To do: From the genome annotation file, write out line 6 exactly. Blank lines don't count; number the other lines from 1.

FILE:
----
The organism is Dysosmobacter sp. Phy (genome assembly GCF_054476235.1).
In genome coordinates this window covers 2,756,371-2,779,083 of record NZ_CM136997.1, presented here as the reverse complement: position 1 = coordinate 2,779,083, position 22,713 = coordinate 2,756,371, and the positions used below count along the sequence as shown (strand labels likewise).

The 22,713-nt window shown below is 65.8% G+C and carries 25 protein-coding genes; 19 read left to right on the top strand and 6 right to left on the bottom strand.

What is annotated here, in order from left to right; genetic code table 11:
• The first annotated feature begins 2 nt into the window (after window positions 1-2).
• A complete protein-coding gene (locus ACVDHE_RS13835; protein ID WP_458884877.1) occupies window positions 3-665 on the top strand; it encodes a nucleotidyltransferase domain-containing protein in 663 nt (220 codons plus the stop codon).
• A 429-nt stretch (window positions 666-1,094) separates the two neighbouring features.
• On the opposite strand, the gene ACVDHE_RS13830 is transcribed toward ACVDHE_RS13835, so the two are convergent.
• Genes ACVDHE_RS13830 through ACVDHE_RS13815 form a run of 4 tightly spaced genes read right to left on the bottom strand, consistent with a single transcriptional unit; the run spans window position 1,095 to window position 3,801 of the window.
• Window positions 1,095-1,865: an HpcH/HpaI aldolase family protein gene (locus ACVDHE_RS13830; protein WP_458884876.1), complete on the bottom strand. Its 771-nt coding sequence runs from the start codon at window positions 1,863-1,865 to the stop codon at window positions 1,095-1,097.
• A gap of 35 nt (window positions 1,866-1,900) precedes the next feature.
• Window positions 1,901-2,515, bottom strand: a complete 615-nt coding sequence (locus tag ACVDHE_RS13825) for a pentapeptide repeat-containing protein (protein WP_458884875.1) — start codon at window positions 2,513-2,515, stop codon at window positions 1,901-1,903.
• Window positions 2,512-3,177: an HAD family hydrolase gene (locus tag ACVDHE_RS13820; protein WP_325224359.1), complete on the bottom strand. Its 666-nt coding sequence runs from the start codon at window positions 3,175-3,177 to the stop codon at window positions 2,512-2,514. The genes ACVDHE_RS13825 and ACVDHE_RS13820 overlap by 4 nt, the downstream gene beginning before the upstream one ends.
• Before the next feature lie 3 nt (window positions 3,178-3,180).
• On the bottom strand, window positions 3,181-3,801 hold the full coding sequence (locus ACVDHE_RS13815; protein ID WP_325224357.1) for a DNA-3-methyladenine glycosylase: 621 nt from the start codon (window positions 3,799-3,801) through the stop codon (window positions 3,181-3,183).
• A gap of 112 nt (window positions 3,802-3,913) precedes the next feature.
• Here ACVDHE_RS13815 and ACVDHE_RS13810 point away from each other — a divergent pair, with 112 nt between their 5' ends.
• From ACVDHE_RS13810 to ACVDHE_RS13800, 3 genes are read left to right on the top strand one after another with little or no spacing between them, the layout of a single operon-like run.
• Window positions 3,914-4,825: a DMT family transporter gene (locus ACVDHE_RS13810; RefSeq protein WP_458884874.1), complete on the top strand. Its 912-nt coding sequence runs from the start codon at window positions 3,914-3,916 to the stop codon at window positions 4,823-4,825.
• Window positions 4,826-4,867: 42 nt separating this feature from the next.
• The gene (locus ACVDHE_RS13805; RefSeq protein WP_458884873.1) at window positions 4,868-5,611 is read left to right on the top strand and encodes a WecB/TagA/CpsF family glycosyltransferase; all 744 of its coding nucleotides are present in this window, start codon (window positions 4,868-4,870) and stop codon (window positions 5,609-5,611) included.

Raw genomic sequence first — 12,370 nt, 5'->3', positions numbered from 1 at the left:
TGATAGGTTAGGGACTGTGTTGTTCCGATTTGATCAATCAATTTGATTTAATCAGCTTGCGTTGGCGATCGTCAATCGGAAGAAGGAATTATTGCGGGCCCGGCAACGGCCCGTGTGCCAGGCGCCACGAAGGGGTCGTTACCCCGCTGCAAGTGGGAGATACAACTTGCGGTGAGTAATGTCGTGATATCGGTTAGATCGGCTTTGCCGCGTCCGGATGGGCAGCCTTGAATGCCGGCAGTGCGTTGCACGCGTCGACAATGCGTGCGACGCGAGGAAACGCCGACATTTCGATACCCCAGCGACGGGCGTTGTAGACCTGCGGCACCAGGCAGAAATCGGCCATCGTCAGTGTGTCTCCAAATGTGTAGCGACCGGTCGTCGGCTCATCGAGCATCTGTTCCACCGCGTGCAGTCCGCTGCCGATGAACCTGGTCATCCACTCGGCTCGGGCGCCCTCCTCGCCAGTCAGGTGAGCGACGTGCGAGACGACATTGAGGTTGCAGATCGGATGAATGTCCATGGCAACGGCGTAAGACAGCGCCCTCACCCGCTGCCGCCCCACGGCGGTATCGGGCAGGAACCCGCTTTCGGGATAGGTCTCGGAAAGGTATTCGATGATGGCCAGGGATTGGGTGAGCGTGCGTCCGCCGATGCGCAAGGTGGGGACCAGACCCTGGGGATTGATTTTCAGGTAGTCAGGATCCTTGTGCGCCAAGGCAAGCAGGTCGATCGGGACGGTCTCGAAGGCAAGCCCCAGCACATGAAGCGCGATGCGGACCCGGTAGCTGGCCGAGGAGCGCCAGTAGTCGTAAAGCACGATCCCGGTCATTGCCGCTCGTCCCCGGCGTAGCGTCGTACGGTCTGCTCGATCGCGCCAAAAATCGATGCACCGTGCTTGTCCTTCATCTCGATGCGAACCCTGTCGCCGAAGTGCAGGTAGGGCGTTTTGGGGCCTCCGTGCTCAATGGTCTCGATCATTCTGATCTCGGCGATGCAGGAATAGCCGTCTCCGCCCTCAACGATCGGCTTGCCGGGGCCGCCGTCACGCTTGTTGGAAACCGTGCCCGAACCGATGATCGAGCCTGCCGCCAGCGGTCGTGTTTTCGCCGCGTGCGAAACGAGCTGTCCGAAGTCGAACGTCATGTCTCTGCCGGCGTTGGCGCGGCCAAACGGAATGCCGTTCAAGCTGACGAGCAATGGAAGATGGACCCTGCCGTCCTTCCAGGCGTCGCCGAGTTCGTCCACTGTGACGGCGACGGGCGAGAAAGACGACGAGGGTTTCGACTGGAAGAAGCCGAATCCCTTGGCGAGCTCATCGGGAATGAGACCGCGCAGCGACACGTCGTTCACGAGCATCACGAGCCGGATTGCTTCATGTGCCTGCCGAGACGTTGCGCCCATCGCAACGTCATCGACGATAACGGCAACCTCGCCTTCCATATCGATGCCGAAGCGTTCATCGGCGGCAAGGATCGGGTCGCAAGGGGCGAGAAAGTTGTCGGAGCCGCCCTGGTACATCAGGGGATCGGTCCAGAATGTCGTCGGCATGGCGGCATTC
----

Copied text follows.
• A complete protein-coding gene (locus ACVDHE_RS13835; protein ID WP_458884877.1) occupies window positions 3-665 on the top strand; it encodes a nucleotidyltransferase domain-containing protein in 663 nt (220 codons plus the stop codon).